Jun 13, 2014

What does Java thread join do? What is the difference between start and run methods? What is a daemon thread? How are threads prioritized? Is Java thread scheduling preemptive?

Using a join( ) method means waiting for a thread to complete. In the example below, the main thread that spawned worker threads t1 and t2 will wait on the t1.join() line until t1 has finished its work, and then will do the same for t2.join().

    Thread t1 = new Thread(new EventThread("event-1"));
    Thread t2 = new Thread(new EventThread("event-2"));

    while (true) {
        try {
        catch (InterruptedException e) {

Q. Can you guarantee the order of thread execution in Java?
A. No. How the threads are run on depends on the Thread Scheduler. So, you cannot guarantee the order of execution. Calling start() doesn't mean run() will be called immediately, it depends on thread scheduler when it chooses to run your thread.

However, when you use join(), it makes sure that as soon as a thread calls join,the current thread will be blocked until the thread you have called join is finished.

Q. Can you call the run( ) directly instead of calling start() in Java thread?
A. No. Calling run() directly just executes the code synchronously in the same thread without spawning a new worker thread, just as a normal method call.

The start() method starts the execution of the new thread and calls the run() method. The start() method returns immediately and the new thread normally continues until the run() method returns.

Java Thread Object's constructor (e.g. new Thread) creates a Java Thread Object, but not an OS level thread - and the start() method creates an OS level thread.

So, never call run() method directly. t1.start( ) will internally call run( ).

Q. Can you restart a thread that is already started by calling the start( ) method again?
A. No. The Java API says "It is never legal to start a thread more than once". throws an IllegalThreadStateException - if the thread was already started. A thread's life-cycle completes once it completes execution.

Q. What is a daemon thread?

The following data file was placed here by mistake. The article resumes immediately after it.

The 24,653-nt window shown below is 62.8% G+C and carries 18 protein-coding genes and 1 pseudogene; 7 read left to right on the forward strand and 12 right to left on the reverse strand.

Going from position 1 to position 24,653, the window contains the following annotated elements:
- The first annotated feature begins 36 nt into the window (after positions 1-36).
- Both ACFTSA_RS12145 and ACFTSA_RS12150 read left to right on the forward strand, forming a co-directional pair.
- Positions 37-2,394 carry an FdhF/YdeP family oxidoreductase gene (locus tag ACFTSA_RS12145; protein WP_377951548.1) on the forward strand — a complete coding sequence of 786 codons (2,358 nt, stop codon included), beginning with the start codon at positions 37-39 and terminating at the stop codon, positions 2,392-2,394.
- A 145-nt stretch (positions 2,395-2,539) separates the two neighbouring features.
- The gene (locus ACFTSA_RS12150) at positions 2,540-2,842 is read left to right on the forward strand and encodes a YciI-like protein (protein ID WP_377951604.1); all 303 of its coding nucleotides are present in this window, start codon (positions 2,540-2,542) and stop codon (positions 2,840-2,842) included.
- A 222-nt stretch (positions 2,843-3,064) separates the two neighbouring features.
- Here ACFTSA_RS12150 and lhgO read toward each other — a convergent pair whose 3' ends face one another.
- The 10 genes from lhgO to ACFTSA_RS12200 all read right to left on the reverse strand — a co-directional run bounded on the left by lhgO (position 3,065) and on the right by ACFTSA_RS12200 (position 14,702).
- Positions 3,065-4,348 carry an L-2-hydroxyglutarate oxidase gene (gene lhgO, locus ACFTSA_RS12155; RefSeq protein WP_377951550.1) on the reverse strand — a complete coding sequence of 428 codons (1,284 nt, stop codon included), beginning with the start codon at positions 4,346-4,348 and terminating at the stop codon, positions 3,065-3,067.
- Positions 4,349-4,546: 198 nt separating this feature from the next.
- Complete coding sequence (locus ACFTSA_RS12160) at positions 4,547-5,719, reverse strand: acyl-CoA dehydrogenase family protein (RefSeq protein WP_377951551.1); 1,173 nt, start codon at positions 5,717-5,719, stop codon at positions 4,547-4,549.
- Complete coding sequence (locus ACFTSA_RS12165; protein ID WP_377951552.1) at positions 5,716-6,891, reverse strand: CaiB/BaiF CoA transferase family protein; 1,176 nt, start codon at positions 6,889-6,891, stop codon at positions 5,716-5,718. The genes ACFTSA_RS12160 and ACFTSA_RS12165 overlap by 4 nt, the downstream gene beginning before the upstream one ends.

A. Daemon threads in Java are those threads which run in background.Background threads performing house keeping tasks. These threads continue to execute even after the thread that spawned them exits. For example,

  •  JVM spawns a low priority daemon thread to perform Garbage collection.
  • Thread.setDaemon(true) makes a thread daemon, but it can only be called before starting a thread in Java. It will throw IllegalThreadStateException if corresponding Thread is already started and running, and you try to call setDaemon(true).

Q. Are threads daemon by default when created with new Thread(...)?
A. When code running in some thread creates a new Thread object, and weather it is a daemon or user (i.e. non daemon) thread set equal to the thread that created it. The main thread in Java that is created implicitly by the JVM is a user thread (i.e. Non Daemon).

Q. How are threads prioritized?
A. Every thread has a priority. Threads with higher priority are executed in preference to threads with lower priority by the thread scheduler. When code running in some thread creates a new Thread object, the new thread has its priority initially set equal to the priority of the creating thread. This is similar to how a thread is daemon or not is set. But, the daemon or not needs to be set before starting a thread, whereas you can modify a thread's priority at any time after its creation using the setPriority() method. 

You have the setPriority ( ) method in the Thread class, but how the priority works depends on the underlying native platform  like Windows, Linux, Solaries, etc. 

public static void main(String args[]) {
    // ...................

Q. Is Java thread scheduling preemptive?
A. English dictionary definition of preempt means "Act in advance".

In general, there are two types of scheduling: non-preemptive scheduling, and preemptive scheduling. In non-preemptive scheduling, a thread runs until it terminates, stops, blocks, suspends, or yields. In preemptive scheduling, even if the current thread is still running, a context switch will occur when its time slice is used up.

The Java run-time system's thread scheduling algorithm is preemptive, which means if at any time a thread with a higher priority than all other "runnable" threads becomes "runnable", the run-time system chooses the new higher priority thread for execution. The new higher priority thread is said to preempt the other threads.



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